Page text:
Anthropology: Kinship and Descent



Kinship and Descent

Chapter Questions

Why is kinship so important in nonstate societies?

Can you explain why hunters and gatherers have kinship classification systems similar to those of industrialized societies?

What are some of the functions of different kinds of kinship systems?

How can people manipulate kinship rules to server their own interests?

In what ways to kinship terminologies reflect other aspects of a culture?

Kinship & Descent

Kinship Defined

Consanguineal Relatives

Affinal Relative

Fictive Kinship

U.S. Importance of biological kinship

Socio cultural anthropology focus on kinship

Biologically based and culturally determined

Functions of Kinship Systems

Vertical function - provides social continuity by binding together a number of successive generations.

Horizontal function - solidify or tie together a society across a single generation through marriage.

Principles of Kinship Classification



Consanguineal (Blood ties) Versus Affinal Kin

Relative Age

Sex of the Connecting Relative

Social Condition

Side of the Family

Descent Groups

Decent Rules


Have a strong sense of identity.

Often share communally held property.

Provide economic assistance to one another.

Engage in mutual civic and religious ceremonies.

Functions of Descent Groups

Mechanism for inheriting property and political office.

Control behaviour.

Regulate marriages.

Structure primary political units.

Rules of Descent: Two Types


Trace their ancestry through mother’s line(matrilineal) or father’s line (patrilineal), but not both (60%).

Cognatic descent

Includes double descent, ambilineal descent, and bilateral descent.

A man, his children, his brother’s children, and his son’s children are all members of the same descent group.

Females must marry outside their patrilineages.

A woman’s children belong to the husband’s lineage rather than her own.

• children, and her daughters’ children.

15% of the unilineal descent groups found among contemporary societies including:

Native Americans (such as Navajo,

Cherokee, and Iroquois)

Truk and Trobrianders of the Pacific

Bemba, Ashanti, and Yao of Africa

Corporate Nature of

Unilineal Descent Groups

Cognatic Descent Groups

Approximately 40% of the world’s societies.

Three types:

Double descent

Ambilineal descent

Bilateral descent

Kinship Classification Systems







Eskimo System

1/10th of the world’s societies

Associated with bilateral descent.

Emphasizes the nuclear family by using separate terms (mother, father, sister, brother) that are not used outside the nuclear family.

Hawaiian System

Found in 1/3 of the societies in the world.

Uses a single term for all relatives of the same sex and generation:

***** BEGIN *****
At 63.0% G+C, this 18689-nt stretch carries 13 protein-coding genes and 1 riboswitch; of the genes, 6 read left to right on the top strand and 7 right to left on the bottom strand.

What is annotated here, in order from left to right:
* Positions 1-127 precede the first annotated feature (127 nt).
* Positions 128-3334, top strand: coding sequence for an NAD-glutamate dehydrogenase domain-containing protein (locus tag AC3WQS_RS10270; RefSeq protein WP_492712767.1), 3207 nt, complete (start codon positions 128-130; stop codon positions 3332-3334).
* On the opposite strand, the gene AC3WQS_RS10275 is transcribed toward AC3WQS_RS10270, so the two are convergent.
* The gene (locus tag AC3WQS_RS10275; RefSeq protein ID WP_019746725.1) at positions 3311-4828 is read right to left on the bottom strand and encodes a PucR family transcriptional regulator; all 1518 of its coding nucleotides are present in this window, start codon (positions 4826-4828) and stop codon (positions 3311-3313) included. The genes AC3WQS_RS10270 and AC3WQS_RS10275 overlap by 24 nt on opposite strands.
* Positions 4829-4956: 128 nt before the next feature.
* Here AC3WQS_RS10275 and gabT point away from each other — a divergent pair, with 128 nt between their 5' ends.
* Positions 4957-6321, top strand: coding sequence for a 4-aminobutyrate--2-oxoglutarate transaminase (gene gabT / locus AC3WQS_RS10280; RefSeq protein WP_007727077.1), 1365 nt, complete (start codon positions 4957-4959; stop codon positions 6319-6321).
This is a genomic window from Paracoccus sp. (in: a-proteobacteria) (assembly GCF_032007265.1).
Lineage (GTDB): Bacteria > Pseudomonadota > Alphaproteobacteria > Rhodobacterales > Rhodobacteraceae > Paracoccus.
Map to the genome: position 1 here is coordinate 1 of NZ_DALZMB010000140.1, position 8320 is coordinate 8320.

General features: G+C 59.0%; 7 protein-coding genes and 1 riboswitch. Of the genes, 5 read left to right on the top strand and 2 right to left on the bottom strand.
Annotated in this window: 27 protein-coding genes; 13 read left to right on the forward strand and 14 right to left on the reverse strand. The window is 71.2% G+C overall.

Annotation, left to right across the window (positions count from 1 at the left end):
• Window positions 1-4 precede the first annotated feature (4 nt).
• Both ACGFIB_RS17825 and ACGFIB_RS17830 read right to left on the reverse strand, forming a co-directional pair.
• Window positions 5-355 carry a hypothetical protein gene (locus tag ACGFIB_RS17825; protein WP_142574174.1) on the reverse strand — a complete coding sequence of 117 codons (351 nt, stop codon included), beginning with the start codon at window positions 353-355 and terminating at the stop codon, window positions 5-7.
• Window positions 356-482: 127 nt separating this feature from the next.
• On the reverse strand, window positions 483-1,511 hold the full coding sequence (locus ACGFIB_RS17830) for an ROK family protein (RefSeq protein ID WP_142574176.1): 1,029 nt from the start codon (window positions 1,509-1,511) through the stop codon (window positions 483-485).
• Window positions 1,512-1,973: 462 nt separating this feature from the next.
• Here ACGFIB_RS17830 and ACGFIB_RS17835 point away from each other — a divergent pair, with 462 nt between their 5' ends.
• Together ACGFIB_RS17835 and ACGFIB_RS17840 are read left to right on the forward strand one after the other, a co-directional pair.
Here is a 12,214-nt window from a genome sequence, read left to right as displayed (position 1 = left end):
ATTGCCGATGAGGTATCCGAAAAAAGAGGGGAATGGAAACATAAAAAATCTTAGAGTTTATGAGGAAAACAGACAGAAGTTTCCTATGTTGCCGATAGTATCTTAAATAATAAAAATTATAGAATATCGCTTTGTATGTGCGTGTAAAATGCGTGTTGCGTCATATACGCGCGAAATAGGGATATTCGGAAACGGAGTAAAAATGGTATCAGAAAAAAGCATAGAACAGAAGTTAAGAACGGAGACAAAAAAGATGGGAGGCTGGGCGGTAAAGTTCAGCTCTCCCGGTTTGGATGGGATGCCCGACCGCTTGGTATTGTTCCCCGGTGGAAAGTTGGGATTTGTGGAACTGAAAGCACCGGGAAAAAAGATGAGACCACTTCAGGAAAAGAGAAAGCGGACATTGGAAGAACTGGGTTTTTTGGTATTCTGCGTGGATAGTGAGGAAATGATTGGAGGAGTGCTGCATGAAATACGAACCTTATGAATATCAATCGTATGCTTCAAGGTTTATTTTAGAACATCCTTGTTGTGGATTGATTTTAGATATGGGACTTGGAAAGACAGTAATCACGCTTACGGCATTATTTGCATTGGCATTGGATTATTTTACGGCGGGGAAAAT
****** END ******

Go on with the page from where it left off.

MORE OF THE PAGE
A person’s father, father’s brother, and mother’s brother are all referred to as father.

In EGO’s generation, the only distinction is based on sex male cousins are as brothers, female cousins as sisters.

Nuclear family members are roughly equivalent to more distant kin.

Hawaiian System

Iroquois System

EGO’s father and father’s brother are called by the same term, mother’s brother is called by a different term.

EGO’s mother and mother’s sister are called by one term, a different term is used for EGO’s father’s sister.

EGO’s siblings are given the same term as parallel cousins.

Iroquois System

Omaha System

Emphasizes patrilineal descent.

EGO’s father and father’s brother are called by the same term, and EGO’s mother and mother’s sister are called by the same term.

On the mother’s side of the family, there is a merging of generations.

That merging of generations does not occur on

EGO’s father’s side of the family.

Omaha System

Crow System

Concentrates on matrilineal rather than patrilineal descent.

Mirror image of the Omaha system.

The father’s side of the family merges generations.

On EGO’s mother’s side of the family, which is the important descent group, generational distinctions are recognized.

Crow System

Sudanese System

Named after region in Africa where it is found.

Most descriptive system, makes the largest number of terminological distinctions.

Separate terms are used for mother’s brother, mother’s sister, father’s brother, and father’s sister as well as their male and female children.

Found in societies that have differences in wealth, occupation, and social status.

Kinship Chart Activity

Using a blank sheet of paper construct your own kinship chart listing three generations (vertically) and maximum two generations (horizontally). Use color to identify closeness with relatives and explain the following:

Why is kinship so important for you? Describe whether you follow a unilineal-matrilineal or patrilineal or cognatic- bilateral or ambilineal & why.

What are some of the functions & reasons for different kinds of kinship relations?

How can people manipulate kinship rules to server their own interests?

In what ways do kinship relations reflect aspects of your culture or family processes?